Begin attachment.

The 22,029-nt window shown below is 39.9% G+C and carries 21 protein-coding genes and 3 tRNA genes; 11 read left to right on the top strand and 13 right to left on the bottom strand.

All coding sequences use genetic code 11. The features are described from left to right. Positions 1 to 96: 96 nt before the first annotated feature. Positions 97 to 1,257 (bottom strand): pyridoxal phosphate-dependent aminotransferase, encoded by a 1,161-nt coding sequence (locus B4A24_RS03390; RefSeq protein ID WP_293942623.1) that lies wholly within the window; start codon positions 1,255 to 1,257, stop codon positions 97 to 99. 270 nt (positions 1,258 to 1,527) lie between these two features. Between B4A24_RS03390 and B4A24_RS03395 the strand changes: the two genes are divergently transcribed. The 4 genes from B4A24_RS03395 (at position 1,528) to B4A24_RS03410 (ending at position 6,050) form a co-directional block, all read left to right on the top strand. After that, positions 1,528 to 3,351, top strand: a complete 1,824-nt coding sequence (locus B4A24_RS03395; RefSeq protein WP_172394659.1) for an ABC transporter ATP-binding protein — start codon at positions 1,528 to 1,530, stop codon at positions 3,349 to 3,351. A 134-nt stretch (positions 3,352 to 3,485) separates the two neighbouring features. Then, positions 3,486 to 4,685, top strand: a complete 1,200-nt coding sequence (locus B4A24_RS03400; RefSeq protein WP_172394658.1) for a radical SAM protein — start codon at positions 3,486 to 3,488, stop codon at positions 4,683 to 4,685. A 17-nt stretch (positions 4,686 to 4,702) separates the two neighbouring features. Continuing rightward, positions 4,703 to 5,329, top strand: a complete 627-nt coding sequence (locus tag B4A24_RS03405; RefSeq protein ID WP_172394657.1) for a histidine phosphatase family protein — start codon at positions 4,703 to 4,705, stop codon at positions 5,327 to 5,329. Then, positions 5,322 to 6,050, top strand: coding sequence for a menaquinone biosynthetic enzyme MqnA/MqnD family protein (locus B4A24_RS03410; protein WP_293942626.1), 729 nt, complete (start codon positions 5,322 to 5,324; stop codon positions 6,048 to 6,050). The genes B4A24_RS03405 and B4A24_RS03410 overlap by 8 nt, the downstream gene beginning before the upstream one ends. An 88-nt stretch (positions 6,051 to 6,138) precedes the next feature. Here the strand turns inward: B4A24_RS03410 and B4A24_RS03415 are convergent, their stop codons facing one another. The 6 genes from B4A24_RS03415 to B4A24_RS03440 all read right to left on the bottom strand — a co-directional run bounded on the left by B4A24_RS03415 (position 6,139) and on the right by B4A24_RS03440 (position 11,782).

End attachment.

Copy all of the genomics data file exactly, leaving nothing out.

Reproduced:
The 22,029-nt window shown below is 39.9% G+C and carries 21 protein-coding genes and 3 tRNA genes; 11 read left to right on the top strand and 13 right to left on the bottom strand.

All coding sequences use genetic code 11. The features are described from left to right. Positions 1 to 96: 96 nt before the first annotated feature. Positions 97 to 1,257 (bottom strand): pyridoxal phosphate-dependent aminotransferase, encoded by a 1,161-nt coding sequence (locus B4A24_RS03390; RefSeq protein ID WP_293942623.1) that lies wholly within the window; start codon positions 1,255 to 1,257, stop codon positions 97 to 99. 270 nt (positions 1,258 to 1,527) lie between these two features. Between B4A24_RS03390 and B4A24_RS03395 the strand changes: the two genes are divergently transcribed. The 4 genes from B4A24_RS03395 (at position 1,528) to B4A24_RS03410 (ending at position 6,050) form a co-directional block, all read left to right on the top strand. After that, positions 1,528 to 3,351, top strand: a complete 1,824-nt coding sequence (locus B4A24_RS03395; RefSeq protein WP_172394659.1) for an ABC transporter ATP-binding protein — start codon at positions 1,528 to 1,530, stop codon at positions 3,349 to 3,351. A 134-nt stretch (positions 3,352 to 3,485) separates the two neighbouring features. Then, positions 3,486 to 4,685, top strand: a complete 1,200-nt coding sequence (locus B4A24_RS03400; RefSeq protein WP_172394658.1) for a radical SAM protein — start codon at positions 3,486 to 3,488, stop codon at positions 4,683 to 4,685. A 17-nt stretch (positions 4,686 to 4,702) separates the two neighbouring features. Continuing rightward, positions 4,703 to 5,329, top strand: a complete 627-nt coding sequence (locus tag B4A24_RS03405; RefSeq protein ID WP_172394657.1) for a histidine phosphatase family protein — start codon at positions 4,703 to 4,705, stop codon at positions 5,327 to 5,329. Then, positions 5,322 to 6,050, top strand: coding sequence for a menaquinone biosynthetic enzyme MqnA/MqnD family protein (locus B4A24_RS03410; protein WP_293942626.1), 729 nt, complete (start codon positions 5,322 to 5,324; stop codon positions 6,048 to 6,050). The genes B4A24_RS03405 and B4A24_RS03410 overlap by 8 nt, the downstream gene beginning before the upstream one ends. An 88-nt stretch (positions 6,051 to 6,138) precedes the next feature. Here the strand turns inward: B4A24_RS03410 and B4A24_RS03415 are convergent, their stop codons facing one another. The 6 genes from B4A24_RS03415 to B4A24_RS03440 all read right to left on the bottom strand — a co-directional run bounded on the left by B4A24_RS03415 (position 6,139) and on the right by B4A24_RS03440 (position 11,782).